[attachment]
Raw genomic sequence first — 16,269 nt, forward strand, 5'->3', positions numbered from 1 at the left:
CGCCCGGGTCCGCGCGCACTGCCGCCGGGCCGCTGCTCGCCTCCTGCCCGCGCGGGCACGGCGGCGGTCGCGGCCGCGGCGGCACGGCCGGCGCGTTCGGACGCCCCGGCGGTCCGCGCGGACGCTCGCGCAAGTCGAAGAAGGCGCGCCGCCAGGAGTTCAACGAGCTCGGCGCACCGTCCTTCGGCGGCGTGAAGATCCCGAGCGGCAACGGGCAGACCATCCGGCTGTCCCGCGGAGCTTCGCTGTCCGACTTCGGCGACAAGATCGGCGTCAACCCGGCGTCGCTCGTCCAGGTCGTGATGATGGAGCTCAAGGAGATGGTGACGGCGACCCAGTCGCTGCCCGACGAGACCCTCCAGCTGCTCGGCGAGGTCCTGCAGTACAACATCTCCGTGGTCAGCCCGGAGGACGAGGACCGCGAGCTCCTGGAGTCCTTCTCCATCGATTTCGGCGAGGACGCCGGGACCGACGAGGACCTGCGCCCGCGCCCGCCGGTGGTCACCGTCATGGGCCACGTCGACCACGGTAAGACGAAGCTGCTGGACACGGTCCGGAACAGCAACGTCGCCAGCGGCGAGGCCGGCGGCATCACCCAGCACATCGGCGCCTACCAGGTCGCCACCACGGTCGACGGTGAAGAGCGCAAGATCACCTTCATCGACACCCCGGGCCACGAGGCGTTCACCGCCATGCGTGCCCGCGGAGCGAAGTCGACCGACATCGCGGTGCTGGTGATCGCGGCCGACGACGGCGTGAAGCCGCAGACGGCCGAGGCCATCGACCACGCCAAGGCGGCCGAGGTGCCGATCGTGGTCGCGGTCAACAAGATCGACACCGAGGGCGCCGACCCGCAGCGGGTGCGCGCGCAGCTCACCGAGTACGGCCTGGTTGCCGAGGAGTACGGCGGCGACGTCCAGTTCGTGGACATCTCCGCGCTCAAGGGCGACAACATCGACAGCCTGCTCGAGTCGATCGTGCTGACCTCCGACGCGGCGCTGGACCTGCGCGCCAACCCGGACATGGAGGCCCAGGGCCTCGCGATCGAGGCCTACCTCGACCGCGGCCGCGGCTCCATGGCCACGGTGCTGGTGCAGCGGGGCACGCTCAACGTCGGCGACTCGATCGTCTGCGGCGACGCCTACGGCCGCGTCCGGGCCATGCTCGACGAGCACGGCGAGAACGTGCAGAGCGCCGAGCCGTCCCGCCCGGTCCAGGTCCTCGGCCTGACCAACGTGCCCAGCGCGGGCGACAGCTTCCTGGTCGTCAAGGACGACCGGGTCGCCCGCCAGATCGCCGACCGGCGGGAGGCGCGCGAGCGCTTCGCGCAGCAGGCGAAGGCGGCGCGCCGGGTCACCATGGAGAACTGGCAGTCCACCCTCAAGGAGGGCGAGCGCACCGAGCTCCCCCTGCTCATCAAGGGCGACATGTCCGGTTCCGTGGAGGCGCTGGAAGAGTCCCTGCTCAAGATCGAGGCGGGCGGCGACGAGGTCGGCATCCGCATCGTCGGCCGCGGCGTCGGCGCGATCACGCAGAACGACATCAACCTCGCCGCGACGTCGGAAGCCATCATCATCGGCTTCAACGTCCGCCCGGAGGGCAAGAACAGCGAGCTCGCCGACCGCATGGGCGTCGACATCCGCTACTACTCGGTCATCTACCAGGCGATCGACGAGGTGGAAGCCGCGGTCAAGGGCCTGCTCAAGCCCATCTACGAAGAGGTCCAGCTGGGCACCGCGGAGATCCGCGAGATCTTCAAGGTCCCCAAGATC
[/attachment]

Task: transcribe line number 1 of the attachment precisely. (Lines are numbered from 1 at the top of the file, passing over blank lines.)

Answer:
Raw genomic sequence first — 16,269 nt, forward strand, 5'->3', positions numbered from 1 at the left: